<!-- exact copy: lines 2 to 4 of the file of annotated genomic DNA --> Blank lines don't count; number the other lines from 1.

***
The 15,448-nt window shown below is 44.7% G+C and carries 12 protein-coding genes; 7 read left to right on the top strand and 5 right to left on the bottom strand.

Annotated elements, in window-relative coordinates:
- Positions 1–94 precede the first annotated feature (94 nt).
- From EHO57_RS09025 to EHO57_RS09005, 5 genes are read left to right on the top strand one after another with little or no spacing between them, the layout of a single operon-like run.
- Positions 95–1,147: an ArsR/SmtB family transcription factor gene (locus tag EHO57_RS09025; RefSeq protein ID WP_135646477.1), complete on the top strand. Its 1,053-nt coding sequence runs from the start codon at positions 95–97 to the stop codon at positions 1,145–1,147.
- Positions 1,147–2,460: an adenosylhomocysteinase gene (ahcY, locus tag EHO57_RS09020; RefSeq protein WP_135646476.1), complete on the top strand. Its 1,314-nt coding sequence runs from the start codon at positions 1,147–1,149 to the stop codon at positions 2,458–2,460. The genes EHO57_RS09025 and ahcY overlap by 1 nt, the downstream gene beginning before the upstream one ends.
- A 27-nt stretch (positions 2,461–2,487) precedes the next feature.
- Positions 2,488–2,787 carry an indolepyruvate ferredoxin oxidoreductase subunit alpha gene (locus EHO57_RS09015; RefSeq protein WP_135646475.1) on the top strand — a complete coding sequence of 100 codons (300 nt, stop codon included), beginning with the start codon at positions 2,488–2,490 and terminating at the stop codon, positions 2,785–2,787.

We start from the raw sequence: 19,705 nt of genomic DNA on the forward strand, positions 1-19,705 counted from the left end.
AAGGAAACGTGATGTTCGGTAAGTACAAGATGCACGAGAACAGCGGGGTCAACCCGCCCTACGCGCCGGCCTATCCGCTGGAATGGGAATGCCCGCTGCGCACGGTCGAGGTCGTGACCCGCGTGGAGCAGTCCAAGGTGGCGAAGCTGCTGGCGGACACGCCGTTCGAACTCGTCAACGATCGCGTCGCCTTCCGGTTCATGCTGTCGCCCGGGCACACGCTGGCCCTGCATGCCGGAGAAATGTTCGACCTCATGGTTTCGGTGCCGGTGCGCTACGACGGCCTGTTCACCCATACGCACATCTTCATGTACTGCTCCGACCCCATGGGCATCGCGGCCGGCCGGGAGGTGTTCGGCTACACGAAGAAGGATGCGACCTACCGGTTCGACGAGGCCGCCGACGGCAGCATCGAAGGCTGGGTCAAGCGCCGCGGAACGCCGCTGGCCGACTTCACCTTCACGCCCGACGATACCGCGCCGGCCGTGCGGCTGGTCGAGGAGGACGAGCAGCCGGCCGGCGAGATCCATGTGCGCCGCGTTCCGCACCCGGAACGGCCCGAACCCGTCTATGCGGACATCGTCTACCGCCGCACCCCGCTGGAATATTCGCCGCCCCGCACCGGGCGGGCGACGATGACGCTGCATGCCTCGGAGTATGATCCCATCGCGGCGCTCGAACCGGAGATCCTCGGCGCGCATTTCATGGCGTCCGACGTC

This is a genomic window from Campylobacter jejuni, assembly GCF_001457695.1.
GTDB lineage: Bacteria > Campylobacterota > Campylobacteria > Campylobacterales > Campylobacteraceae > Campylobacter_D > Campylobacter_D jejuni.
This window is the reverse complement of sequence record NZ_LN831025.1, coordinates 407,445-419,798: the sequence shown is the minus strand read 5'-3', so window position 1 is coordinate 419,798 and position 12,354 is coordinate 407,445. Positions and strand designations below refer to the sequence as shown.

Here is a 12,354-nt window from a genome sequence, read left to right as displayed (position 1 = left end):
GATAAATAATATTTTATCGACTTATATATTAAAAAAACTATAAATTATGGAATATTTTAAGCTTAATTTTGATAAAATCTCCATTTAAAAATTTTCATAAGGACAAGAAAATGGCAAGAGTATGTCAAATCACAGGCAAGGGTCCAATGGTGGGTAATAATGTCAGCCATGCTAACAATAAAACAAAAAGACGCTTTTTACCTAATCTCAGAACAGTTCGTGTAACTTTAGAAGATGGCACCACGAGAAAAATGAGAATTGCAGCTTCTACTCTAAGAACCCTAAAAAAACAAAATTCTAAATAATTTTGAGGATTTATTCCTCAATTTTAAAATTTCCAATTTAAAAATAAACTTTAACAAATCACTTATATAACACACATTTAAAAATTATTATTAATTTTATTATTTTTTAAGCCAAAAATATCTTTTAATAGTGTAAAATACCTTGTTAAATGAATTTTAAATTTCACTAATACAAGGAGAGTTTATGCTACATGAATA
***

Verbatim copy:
Annotated elements, in window-relative coordinates:
- Positions 1–94 precede the first annotated feature (94 nt).
- From EHO57_RS09025 to EHO57_RS09005, 5 genes are read left to right on the top strand one after another with little or no spacing between them, the layout of a single operon-like run.